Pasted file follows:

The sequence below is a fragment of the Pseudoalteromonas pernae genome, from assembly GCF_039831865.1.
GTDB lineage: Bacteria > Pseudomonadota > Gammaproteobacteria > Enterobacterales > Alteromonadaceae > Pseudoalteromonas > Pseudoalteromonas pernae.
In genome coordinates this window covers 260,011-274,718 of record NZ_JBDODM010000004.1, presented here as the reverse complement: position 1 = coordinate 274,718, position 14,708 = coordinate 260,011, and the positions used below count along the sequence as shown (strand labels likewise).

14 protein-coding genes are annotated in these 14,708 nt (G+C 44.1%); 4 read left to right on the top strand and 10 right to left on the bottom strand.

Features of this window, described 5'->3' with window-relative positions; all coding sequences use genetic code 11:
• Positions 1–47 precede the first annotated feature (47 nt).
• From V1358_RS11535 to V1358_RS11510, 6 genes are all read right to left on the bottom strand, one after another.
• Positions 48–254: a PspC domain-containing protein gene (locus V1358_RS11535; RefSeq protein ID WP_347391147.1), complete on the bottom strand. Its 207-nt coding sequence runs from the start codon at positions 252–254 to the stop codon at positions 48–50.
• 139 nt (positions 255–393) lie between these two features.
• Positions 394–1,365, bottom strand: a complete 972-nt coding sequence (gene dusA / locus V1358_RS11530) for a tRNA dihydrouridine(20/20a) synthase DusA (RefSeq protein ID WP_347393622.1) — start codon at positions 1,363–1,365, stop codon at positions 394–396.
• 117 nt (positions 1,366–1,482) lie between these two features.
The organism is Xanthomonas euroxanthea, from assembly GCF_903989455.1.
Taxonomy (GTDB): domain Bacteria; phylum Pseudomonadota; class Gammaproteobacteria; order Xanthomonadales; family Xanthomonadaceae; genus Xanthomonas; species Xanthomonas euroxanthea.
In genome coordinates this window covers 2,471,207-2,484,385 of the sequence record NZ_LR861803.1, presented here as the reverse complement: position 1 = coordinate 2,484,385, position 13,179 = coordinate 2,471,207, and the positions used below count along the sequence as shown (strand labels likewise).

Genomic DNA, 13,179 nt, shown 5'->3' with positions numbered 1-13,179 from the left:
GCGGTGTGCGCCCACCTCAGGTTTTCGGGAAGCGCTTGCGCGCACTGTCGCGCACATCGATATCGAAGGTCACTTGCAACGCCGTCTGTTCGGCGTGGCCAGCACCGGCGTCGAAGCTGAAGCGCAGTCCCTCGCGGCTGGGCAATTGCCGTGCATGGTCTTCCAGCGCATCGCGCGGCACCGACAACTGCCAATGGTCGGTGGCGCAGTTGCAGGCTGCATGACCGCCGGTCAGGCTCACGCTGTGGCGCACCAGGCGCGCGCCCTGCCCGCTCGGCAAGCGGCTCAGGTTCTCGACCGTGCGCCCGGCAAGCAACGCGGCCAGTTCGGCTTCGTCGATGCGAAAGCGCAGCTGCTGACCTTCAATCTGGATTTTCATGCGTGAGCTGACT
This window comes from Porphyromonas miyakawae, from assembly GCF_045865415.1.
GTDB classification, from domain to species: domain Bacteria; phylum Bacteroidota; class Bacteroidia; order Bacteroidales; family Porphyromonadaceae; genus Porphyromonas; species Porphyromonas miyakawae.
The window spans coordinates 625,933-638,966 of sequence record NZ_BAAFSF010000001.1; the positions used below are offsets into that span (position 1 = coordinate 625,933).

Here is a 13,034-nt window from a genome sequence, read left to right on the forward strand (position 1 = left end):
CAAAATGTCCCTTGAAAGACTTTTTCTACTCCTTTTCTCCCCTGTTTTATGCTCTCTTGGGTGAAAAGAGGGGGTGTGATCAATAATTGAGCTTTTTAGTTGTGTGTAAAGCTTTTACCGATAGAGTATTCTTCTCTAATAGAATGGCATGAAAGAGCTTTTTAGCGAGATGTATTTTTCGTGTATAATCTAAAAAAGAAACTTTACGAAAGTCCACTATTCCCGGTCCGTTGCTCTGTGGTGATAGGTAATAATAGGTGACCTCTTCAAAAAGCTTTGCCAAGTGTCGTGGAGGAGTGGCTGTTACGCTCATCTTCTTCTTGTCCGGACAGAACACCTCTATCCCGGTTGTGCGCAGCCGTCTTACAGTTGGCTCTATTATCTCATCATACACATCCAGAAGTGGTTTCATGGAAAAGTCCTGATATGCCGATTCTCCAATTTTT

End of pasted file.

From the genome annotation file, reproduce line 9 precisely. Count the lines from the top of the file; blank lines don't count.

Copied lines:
• 139 nt (positions 255–393) lie between these two features.